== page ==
International Conference: ‘Currencies of Commerce in the Greater Indian Ocean World’, Montreal, 22-24 April 2015

Indian Ocean World Centre (IOWC)

McGill University, Montreal, Canada

22 to 24 April 2015

Organizer: Dr. Steven Serels (Harvard University)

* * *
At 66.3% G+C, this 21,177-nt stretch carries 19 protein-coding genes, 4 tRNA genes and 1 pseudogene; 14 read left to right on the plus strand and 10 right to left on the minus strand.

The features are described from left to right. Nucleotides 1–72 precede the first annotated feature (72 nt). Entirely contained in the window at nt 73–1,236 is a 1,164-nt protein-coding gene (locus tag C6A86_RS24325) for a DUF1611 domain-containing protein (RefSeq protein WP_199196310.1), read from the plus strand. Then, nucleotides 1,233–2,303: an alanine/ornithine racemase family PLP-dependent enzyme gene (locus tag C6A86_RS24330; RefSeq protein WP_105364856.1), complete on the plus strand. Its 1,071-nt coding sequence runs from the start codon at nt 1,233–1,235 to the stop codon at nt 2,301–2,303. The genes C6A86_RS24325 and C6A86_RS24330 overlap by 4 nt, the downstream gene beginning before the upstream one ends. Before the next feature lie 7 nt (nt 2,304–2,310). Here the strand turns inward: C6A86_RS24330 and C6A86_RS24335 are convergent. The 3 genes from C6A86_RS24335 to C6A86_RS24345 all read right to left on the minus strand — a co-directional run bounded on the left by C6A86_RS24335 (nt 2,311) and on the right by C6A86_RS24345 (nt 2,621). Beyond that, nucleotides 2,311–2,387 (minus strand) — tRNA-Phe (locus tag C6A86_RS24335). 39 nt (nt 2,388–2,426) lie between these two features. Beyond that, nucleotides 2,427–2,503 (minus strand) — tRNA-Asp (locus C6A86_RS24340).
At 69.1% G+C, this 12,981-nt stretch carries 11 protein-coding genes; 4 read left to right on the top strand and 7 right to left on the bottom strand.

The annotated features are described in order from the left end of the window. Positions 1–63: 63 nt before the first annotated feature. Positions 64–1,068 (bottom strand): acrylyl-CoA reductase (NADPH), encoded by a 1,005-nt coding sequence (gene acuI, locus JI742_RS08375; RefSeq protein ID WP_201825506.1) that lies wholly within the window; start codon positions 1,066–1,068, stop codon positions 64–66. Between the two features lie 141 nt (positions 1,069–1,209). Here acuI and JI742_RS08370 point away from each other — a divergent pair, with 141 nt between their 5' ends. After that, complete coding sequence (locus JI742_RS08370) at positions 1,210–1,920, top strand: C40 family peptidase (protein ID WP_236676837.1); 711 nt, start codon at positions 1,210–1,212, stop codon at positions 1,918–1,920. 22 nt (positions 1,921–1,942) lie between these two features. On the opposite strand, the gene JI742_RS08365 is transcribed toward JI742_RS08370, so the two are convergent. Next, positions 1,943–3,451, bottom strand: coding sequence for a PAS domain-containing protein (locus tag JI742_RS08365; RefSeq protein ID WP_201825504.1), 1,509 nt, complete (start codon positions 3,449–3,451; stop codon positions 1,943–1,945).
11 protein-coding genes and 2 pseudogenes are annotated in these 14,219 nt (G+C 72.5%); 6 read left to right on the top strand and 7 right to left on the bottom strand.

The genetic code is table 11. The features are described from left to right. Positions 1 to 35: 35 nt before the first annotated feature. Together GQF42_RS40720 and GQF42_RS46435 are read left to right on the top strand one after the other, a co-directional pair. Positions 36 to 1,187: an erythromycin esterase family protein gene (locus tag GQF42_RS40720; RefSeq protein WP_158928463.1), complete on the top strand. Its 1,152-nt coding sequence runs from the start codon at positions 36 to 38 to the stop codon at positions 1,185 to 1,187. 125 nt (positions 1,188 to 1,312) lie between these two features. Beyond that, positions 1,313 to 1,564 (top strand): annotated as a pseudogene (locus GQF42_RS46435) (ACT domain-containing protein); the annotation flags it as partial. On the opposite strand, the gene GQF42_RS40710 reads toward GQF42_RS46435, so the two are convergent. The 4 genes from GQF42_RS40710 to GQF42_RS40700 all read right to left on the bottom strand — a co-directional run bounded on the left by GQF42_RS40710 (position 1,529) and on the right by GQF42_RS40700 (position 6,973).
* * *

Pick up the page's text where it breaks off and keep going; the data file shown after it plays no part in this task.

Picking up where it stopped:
Establishing and maintaining a national currency is widely perceived to be a central prerogative of modern, independent nation-states. The value of these currencies are recognized as dependent on policies of central banks and on transactions in transnational currency exchanges. Local prices and national economic statistics are commonly presented in terms of the national currencies. However, this has not always been the case. Until the second half of the twentieth century, there were a number of widely-used, competing currencies circulating throughout the greater Indian Ocean World (IOW), including, for example for the western IOW, the Indian rupee, the Maria Theresa thaler, the British pound, the French franc, the East African shilling, the Italian lira, the Turkish lira, the Egyptian pound, the Ethiopian dollar and the Iranian rial. In addition, there were a number of commodity currencies including salt bars, cloth squares, grain, beads and shells; as well as, paper money, promissory notes, bills of exchange and other drafts. Both buyers and sellers had flexibility in terms of determining the currencies used in market transactions. The prevailing currencies in ports, inland depots, trade centres and local markets frequently differed from the official currency used by government officials to chart trade statistics and to record official prices. Continue reading “International Conference: ‘Currencies of Commerce in the Greater Indian Ocean World’, Montreal, 22-24 April 2015”